How does Hypnotherapy really work?

I’m a counsellor and hypnotherapist and probably do an equal amount of both.  However, in terms of curiosity, the focus is firmly on the latter.  Just what is hypnotherapy?  How does it work?  What does it feel like?  Does it mean that you lose control? (the sub-text of this: Will you make me cluck like a chicken?)
The existence of stage shows and TV shows which utilise hypnosis don’t unfortunately help the image of hypnotherapy, so here are a few FAQs on the subject, which may help to alleviate some of the questions that clients have.


1. What is hypnotherapy?
Hypnotherapy is a type of psychological therapy which utilises hypnosis.  This process alters our state of consciousness in a way that represses the conscious part of the mind while also revealing or stimulating the subconscious part.  This part is susceptible to positive suggestion, which can bring about meaningful change to thoughts, feelings and behaviours.  A qualified hypnotherapist is able to use suggestion in an appropriate way to facilitate this change.

2. How does hypnotherapy feel?
Hypnotherapy feels really relaxing.  Different people, however, report slightly different sensations – clients have described it as ‘floating in my own head’ for example, ‘drifting’ and so on.  Whatever, your experience, it’s comfortable and pleasant!  Many people also experience time distortion, where a 40 minute session can seem like 5 or 10. Other sensations, such as tingling in the hands or feet, may occur, but these are not unpleasant and they soon pass.

3. Will I fall asleep?
The hypnotic trance is not the same as being asleep.  However, you will probably feel detached from everyday life, perhaps in a bit of a bubble. Whenever I’m hypnotised, I’ve sometimes felt like I’m in that ‘space’ between waking and sleeping – completely aware of what is going on but reluctant to emerge back into normal life.  It’s a lovely, relaxing feeling.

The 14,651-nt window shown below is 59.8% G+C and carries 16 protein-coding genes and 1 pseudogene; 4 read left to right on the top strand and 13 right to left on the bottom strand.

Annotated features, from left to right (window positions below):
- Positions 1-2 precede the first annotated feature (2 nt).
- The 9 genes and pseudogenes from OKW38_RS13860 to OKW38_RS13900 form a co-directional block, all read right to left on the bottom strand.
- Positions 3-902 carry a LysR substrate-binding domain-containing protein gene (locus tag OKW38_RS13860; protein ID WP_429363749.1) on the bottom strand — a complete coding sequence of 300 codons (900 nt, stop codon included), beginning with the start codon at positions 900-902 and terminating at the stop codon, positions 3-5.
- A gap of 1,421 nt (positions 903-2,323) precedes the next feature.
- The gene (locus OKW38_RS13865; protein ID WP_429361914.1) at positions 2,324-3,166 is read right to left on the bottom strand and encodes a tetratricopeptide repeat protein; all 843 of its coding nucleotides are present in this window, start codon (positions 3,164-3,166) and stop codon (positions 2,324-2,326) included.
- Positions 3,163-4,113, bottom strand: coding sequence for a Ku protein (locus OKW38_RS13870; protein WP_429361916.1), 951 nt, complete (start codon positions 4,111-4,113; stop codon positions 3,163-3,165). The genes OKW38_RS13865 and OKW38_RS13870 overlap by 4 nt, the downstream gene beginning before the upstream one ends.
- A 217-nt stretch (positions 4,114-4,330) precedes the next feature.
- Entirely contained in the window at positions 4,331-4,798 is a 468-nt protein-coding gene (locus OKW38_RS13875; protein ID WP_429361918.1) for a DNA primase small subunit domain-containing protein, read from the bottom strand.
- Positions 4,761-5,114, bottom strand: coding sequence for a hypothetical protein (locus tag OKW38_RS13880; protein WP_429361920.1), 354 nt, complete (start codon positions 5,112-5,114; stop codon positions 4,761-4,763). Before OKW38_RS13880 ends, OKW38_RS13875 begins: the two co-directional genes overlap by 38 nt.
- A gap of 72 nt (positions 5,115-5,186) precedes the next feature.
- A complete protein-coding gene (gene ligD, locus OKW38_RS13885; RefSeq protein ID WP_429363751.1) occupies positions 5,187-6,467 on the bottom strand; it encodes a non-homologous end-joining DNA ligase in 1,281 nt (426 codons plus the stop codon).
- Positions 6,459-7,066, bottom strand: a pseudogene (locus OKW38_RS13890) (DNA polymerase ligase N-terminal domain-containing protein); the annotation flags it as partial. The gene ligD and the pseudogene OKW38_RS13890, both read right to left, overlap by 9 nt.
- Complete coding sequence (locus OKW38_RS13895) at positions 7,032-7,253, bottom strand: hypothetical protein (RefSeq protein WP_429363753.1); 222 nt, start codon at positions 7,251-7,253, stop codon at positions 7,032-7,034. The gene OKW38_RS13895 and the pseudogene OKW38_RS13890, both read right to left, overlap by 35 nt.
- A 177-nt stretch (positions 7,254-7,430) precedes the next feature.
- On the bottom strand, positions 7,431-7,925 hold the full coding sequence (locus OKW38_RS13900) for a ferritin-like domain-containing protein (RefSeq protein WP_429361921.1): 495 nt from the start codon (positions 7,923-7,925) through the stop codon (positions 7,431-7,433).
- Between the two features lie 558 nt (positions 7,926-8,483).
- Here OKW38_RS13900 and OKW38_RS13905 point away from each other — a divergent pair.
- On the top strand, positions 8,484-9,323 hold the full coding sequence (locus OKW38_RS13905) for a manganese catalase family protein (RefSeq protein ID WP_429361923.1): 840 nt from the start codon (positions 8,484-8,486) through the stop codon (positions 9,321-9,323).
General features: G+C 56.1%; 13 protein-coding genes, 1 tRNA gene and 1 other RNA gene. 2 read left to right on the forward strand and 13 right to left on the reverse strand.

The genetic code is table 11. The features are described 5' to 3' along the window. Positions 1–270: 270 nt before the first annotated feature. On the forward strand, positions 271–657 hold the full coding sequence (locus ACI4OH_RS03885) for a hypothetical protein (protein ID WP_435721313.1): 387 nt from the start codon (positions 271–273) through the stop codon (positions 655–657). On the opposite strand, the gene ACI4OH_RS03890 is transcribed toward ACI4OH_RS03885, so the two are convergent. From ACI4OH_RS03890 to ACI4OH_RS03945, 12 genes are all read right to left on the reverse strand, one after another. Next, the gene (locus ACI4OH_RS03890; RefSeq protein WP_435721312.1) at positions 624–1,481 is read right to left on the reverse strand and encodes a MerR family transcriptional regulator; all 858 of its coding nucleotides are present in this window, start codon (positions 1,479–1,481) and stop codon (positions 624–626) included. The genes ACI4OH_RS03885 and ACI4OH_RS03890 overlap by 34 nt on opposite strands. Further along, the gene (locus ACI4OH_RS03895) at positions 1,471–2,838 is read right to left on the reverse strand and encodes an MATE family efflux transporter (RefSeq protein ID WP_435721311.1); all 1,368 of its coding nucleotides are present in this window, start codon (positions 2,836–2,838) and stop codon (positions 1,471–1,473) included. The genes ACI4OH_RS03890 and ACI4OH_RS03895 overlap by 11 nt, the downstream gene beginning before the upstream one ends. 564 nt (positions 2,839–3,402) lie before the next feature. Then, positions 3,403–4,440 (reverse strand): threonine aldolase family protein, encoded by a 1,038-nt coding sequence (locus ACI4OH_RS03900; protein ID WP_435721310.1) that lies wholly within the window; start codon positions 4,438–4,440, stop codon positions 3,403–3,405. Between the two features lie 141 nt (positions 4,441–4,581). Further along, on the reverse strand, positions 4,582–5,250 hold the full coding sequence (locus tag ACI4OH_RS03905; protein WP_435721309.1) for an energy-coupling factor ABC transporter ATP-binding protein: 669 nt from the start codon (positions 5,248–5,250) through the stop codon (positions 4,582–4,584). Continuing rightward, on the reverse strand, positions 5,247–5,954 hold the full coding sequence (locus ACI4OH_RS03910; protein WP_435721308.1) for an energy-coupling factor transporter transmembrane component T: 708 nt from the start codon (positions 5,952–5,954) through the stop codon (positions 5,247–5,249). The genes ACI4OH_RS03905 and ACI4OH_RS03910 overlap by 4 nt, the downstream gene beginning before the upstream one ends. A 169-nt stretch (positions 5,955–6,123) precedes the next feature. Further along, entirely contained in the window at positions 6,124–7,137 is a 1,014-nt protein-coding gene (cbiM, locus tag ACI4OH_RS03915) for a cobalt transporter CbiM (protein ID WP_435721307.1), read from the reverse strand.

4. Can I be made to do something I don’t want to?
You are in control at all times.  Stage hypnosis works on the principle that the participants want to engage in extrovert behaviour – you don’t volunteer for a stage show unless you are willing to make a bit of a fool of yourself.  In a hypnotherapy session, you cannot be made to do something that you don’t want to.  Moreover, the therapeutic relationship is one of trust and you and the therapist will have discussed your goals for treatment in depth.

5. Can everyone be hypnotised?
Everyone can be hypnotized if they want to be, although some people are more suggestible than others.  Of course some people will say that they ‘can’t be hypnotised’ … personally,  I believe if you resist hypnosis, then that becomes a self-fulfilling prophecy!  Clients are sometimes nervous the first time but a good therapist should explain the process to you so that any fears are allayed.

6. What issues can hypnotherapy be used for?
Hypnotherapy is a fantastic type of therapy for lots of different issues including anxiety and stress-related issues, phobias, weight loss, stopping smoking, habit-type behaviours and even pain management.

7. How many sessions of hypnotherapy will I need?
This is a really difficult question to answer because everyone is different.  So, for example, for a habit like nail biting, one person may stop after 1 session while others may take 3.  For deep-seated issues such as anxiety, I usually think that 4 is the magic number but again it’s personal and you need to talk to your therapist about it.

8. How successful is hypnotherapy as a treatment?
It’s very successful – I see the positive effects of hypnotherapy regularly and it’s amazing to see people who now feel liberated as a result of treatment.  Of course, it’s not a ‘miracle cure’ and you need to work with it – just like any other form of treatment.  No therapy comes with a 100% guarantee – just like a trip to the doctor’s for a physical ailment doesn’t either.

Hypnotherapy is a great form of treatment – and a brilliant therapy for your clients. Whether you’re a client or a therapist, best of luck.